The role of analogy in the spread of the PIE root extensions.

2018. №2, 99-121

Maria N. Kazanskaya
Institute for Linguistic Studies, Russian Academy of Sciences, St. Petersburg, 199053, Russian Federation;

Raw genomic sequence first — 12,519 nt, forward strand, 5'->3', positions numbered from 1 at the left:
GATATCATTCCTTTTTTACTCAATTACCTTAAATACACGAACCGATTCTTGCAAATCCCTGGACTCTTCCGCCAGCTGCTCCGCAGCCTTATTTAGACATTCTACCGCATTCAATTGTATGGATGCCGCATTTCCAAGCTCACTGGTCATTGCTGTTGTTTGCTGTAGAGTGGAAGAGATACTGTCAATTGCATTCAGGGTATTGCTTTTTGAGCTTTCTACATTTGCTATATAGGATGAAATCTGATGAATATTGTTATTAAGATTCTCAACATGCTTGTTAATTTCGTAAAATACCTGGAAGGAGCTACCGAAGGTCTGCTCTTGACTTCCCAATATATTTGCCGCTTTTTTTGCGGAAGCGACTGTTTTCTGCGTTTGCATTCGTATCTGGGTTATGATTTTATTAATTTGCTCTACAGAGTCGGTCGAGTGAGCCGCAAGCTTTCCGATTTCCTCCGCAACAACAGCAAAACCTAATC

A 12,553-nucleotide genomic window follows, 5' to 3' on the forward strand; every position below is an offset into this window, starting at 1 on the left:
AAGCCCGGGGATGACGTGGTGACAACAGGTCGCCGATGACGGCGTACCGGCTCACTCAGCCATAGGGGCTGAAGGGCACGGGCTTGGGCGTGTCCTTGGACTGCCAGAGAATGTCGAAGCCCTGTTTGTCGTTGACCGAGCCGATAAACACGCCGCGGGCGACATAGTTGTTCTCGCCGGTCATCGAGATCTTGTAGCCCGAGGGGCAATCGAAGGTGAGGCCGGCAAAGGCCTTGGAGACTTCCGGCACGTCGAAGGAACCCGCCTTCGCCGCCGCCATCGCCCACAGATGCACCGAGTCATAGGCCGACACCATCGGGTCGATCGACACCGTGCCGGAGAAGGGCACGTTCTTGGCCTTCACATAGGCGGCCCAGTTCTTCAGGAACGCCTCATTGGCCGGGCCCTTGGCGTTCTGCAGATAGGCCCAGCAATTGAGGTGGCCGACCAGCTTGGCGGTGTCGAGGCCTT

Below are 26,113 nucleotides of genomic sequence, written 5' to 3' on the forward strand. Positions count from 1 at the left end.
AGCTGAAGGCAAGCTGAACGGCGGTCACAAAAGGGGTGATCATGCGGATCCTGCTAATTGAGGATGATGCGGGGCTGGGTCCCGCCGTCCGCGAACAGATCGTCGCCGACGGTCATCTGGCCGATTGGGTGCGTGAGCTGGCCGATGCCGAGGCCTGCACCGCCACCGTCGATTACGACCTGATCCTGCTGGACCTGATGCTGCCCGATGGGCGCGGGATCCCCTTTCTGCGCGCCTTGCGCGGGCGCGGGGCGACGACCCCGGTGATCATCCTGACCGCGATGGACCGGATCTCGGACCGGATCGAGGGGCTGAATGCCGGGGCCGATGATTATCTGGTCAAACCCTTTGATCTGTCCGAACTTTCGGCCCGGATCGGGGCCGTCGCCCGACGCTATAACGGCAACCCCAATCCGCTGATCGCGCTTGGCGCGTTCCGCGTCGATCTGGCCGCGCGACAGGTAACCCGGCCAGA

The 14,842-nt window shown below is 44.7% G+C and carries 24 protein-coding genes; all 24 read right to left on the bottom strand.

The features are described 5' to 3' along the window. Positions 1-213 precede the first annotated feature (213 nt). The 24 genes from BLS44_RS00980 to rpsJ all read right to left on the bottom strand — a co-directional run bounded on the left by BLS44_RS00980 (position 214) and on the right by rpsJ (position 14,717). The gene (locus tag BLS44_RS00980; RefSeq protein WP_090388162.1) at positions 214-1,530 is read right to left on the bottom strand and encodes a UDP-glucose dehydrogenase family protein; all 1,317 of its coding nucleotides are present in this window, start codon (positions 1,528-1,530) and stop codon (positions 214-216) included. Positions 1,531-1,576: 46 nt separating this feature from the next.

The paper examines the role of analogy in the spread of Proto-Indo-European root extensions. Analogy is shown to have been an influential factor in the extension of PIE roots, and its constancy accounts for the fact that PIE root extensions continued to spread even after PIE diverged into separate language groups; it furthermore may explain the lack of recognizable semantic change in a large part of extended roots vs. simple roots. These conclusions are illustrated by two case studies. The first focuses on a pair of similarly sounding roots: *bhlei̯d-, which, despite being attested only in Greek, is considered by LIV a PIE extended root, and *ghlei̯d-, which, in spite of close Germanic parallels, is not included by LIV among PIE roots due to the unusual sematic development of its derivatives. It is shown that the *bhlei̯d- (φλιδάω ‘to overflow with moisture’, φλοιδούμενος ‘seething’, etc.) acquired its extension under the analogical influence of χλίω / χλιδάω from *ghlei̯(d)- and that this change must have happened at a relatively late stage, already in Ancient Greek. The second case study concerns the relationship between two synonymic roots, *h2u̯elk- ‘to drag’ and *selk- ‘to draw’. Besides their semantic closeness, these roots share the same extension -k- and produce similar derivatives in different IE languages (in particular, the Greek word for ‘furrow’, ὦλξ / αὖλαξ from *h2u̯elk-, and Latin sulcus from *selk-, cf. OE sulh, Grk. ἕλκω ‘to drag’). Their resemblance is so striking that there have been attempts to reconstruct a single root from which they could both derive. It is argued that this is a case of an early analogical extension involving a pair of two synonymic but independent roots, one of which (probably *h2u̯elk-) transmitted the extension -k- to its close synonym (*selk-), and that the distribution of their derivatives in Indo-European languages suggests that this must have happened in PIE. The fact that both roots appeared in the agricultural vocabulary accounts for the preservation of their derivatives ὦλξ / αὖλαξ and sulcus, remarkable for the similarity of their structure and semantics.